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Acknowledging risk, trusting expertise, and coping with uncertainty: citizens' deliberations on spraying an insect population
Örebro University, School of Humanities, Education and Social Sciences.ORCID iD: 0000-0002-1495-8346
Örebro University, School of Humanities, Education and Social Sciences. (Centre for Urban and Regional Studies (CUReS))ORCID iD: 0000-0001-6735-0011
2012 (English)In: Society & Natural Resources, ISSN 0894-1920, E-ISSN 1521-0723, Vol. 25, no 6, p. 587-601Article in journal (Refereed) Published
Abstract [en]

The basis for this article is the growing interest in understanding how the public evaluates risk issues. The empirical case consists of an interview study of residents in an area that has experienced an outbreak of moths that has become a nuisance to humans. The study focuses on the narratives created by the residents to make sense of the situation, the risks they associated with regulatory options, and how these narratives relate to expert opinions of the problem. The analysis shows that the residents criticize specific experts and knowledge claims. This is done, however, without questioning science as such; there is still a belief among the residents that science is an institution that generally produces valid knowledge. The analysis also shows that citizen knowledge does not merely passively reflect science. Instead, citizens create meaning and construct knowledge by organizing personal experiences and knowledge claims into coherent narratives.

Place, publisher, year, edition, pages
Taylor & Francis, 2012. Vol. 25, no 6, p. 587-601
Keywords [en]
biodiversity, narrative, public trust, public understanding of science, risk, spraying
National Category
Sociology
Research subject
Sociology
Identifiers
URN: urn:nbn:se:oru:diva-23368DOI: 10.1080/08941920.2011.620598ISI: 000304064100005Scopus ID: 2-s2.0-84859627301OAI: oai:DiVA.org:oru-23368DiVA, id: diva2:532325
Available from: 2012-06-11 Created: 2012-06-11 Last updated: 2017-12-07Bibliographically approved
In thesis
1. The importance of trust.: a study of knowledge production of biodiversity.
Open this publication in new window or tab >>The importance of trust.: a study of knowledge production of biodiversity.
2013 (English)Doctoral thesis, comprehensive summary (Other academic)
Abstract [en]

The loss of biological diversity is one of today’s greatest environmental problems. Scientific knowledge is typically presented as the premise to solve this problem. However, science alone is not sufficient to produce knowledge of biodiversity. Other actors are also involved in knowledge production. The aim of this thesis is to analyse how different actors create knowledge of the environmental problem of biodiversity loss and to further investigate the importance of trust in the relationships between these knowledge producers.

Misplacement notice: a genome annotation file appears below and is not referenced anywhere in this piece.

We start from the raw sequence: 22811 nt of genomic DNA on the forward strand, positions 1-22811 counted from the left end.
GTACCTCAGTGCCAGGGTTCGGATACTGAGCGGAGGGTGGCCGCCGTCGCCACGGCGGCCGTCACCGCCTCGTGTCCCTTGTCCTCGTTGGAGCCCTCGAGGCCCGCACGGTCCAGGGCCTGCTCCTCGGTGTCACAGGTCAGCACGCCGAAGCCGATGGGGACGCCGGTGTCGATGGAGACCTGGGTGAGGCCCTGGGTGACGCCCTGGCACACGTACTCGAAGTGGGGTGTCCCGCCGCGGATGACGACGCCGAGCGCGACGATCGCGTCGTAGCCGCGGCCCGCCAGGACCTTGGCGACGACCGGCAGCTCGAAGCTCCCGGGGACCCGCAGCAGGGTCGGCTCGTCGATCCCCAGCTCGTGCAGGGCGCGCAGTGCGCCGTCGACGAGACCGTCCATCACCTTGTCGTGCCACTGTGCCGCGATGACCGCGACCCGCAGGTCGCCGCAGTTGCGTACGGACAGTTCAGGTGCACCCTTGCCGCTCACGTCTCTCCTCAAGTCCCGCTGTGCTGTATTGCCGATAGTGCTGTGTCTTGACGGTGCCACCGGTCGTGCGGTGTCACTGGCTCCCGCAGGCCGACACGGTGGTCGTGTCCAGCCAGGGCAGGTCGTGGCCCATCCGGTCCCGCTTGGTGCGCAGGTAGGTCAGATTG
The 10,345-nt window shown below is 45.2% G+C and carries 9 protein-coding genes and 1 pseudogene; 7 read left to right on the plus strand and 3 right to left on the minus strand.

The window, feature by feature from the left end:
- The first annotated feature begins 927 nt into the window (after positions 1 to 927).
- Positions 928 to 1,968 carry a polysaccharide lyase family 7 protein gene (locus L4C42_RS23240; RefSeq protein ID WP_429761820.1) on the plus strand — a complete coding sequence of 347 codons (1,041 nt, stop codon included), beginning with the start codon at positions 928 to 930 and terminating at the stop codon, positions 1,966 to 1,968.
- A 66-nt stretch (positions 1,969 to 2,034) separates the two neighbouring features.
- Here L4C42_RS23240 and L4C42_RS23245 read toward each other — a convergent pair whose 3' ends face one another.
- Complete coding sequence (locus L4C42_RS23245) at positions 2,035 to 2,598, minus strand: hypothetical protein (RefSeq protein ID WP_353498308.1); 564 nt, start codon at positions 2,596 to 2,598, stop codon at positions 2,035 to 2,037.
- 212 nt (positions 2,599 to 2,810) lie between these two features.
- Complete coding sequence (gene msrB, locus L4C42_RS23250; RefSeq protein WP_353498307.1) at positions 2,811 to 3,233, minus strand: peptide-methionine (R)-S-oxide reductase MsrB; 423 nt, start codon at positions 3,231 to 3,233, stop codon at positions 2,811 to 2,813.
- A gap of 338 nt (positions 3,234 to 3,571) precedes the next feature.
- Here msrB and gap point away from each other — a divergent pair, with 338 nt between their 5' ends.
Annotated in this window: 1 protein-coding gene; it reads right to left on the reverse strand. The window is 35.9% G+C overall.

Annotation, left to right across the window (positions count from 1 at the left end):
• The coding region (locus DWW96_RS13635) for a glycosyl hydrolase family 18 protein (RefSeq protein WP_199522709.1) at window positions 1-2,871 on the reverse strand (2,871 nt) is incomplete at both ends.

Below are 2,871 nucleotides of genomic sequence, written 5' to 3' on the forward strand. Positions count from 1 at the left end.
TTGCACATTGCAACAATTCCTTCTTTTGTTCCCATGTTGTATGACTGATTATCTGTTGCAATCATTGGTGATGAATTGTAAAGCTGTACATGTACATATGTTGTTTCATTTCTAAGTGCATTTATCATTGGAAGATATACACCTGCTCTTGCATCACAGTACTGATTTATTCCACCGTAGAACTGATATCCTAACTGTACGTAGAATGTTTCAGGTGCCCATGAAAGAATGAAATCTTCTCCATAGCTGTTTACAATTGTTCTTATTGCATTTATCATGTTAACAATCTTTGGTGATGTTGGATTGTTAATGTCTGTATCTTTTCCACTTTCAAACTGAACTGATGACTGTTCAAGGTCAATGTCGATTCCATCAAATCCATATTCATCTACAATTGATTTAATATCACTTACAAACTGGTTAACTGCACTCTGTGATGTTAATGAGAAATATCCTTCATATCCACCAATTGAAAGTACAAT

This thesis uses a discourse analytical perspective and conducts interviews and document studies to explore how actors use different narratives to legitimate their knowledge production. Through four papers addressing different aspects of knowledge production, this thesis discusses conditions for knowledge production, particularly the importance of trust.

The results show that actors other than scientific experts also have the ability to act in knowledgeable ways and to be involved in knowledge production of biodiversity. Knowledge is produced by making use of many different dimensions and aspects, such as global, regional, local, and science, politics, and everyday life. The result also shows how trust, distrust, and as-if trust are key activities in knowledge production of environmental problems, such as the loss of biodiversity.

This thesis argues that the actors involved need to realise and acknowledge that knowledge production is a mutual process in which actors must engage in trust and distrust activities. In so doing, it will be possible to understand the complexity of the loss of biodiversity and thus to better manage this problem.

Place, publisher, year, edition, pages
Örebro: Örebro University, 2013. p. 94
Series
Örebro Studies in Sociology, ISSN 1650-2531 ; 16
Keywords
trust, knowledge, biological diversity, biodiversity, environmental problems, discourse analysis, Mode-1/Mode-2, SSK, STS
National Category
Sociology
Research subject
Sociology
Identifiers
urn:nbn:se:oru:diva-32291 (URN)978-91-7668-969-1 (ISBN)
Public defence
2013-11-08, Örebro, 21:09 (Swedish)
Opponent
Supervisors
Available from: 2013-11-15 Created: 2013-11-09 Last updated: 2017-10-17Bibliographically approved

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Gustafsson, KarinLidskog, Rolf

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